USF students could be paying more than $20 a semester for renovations to the Phyllis P. Marshall Center.
If approved by the Board of Trustees, a $20 flat fee will be added to students’ tuition along with a $1.50 per-credit-hour fee. The fee will help pay for the first phase in renovations to the Marshall Center, which are expected to cost about $29 million, said Joe Synovec, assistant director for student affairs.
Synovec said the fees would help bring improvements to the Marshall Center such as a larger food court with a sports grill, a new ballroom, an auditorium and more office space for student organizations.
If the BOT approves, the fees will begin in the fall and construction would most likely begin in 2004, giving architects enough time to make final designs for the project.
Trustees will vote on the fee in May.
Synovec said the project is to benefit students’ needs, however, he is aware that students may be unhappy with the cost.
“It’s a question in which we say, ‘Why me? I don’t use the (Marshall Center),'” Synovec said. “It’s just like a tax. We all pay to serve the community. Years ago, people paid for the Campus Recreation Center. Unfortunately, you have to have funds.”
A committee comprised of faculty, staff and students, appointed by student affairs and student body president Mike Griffin, met to determine the amount of the fees.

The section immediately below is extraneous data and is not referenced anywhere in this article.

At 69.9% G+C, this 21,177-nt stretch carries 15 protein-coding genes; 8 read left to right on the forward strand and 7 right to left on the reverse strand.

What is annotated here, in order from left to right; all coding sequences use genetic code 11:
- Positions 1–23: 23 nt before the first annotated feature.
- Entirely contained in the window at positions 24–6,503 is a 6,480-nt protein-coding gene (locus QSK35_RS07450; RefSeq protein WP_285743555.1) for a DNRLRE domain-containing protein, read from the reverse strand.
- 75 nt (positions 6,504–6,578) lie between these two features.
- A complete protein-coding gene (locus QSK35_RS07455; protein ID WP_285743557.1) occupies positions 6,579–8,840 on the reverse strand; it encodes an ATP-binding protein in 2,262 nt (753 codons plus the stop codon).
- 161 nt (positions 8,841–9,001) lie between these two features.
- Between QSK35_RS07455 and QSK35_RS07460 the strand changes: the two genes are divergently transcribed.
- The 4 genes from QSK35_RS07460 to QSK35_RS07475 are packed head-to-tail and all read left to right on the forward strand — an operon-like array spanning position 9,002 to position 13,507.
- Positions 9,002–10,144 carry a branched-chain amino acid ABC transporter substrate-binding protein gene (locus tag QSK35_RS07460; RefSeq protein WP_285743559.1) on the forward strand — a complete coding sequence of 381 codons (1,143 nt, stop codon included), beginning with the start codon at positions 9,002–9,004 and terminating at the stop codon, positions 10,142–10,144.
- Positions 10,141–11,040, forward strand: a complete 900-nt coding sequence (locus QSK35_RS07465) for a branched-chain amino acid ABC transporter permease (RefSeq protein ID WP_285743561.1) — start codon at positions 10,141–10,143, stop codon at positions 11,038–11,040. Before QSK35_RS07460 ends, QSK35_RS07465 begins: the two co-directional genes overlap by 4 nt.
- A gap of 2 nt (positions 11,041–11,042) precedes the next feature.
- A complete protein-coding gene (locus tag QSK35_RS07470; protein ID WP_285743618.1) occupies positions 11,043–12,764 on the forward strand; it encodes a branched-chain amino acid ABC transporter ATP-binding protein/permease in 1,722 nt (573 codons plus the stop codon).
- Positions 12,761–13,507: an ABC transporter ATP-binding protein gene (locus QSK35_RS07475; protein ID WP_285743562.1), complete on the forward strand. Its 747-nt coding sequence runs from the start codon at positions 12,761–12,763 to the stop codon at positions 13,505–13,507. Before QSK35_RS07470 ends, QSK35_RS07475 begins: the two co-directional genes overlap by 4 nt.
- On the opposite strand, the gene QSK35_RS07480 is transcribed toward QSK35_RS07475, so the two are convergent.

Mike Berman, senate president for Student Government, said the committee included eight members: four faculty and staff and four students.
Of the four students, two were SG members. Berman said to include a diverse representation of the student body the students included a non-traditional, graduate, resident and general student.
They chose the fee amounts based on the money that is already available for Marshall Center renovations.
Berman said there is $1.5 million in CITF funds available and $2.26 million in SG reserve to use toward the project. The difference in the cost will be made up by the fees.
The renovation, however, will only include one phase. Any future renovations will be left up to a new committee, Berman said.
“We didn’t want to nail students with a $50 million project right in the back,” Berman said. “We understand anytime we’re talking about a fee, we try to set it in the most responsible manner.”
Berman said student recruitment did play a part in the need to remodel the Marshall Center, but it is not the main focus.
“That was brought up, but for me that’s not it,” Berman said. “For me it’s making sure we have the space in the building.”
Griffin echoed Berman’s comments by saying the Marshall Center needs more room for organizations and the student body.
“We have a union that is grossly undersized. It is beyond time to have a new union,” Griffin said. “I made it absolutely no secret we would be doing this.”
Compared to fee proposals that were drafted in the original plan, Griffin said a $20 flat fee is not that much. Griffin said a $60 flat fee was discussed with original plans in 1999 and the proposed $20 fee is much more conservative.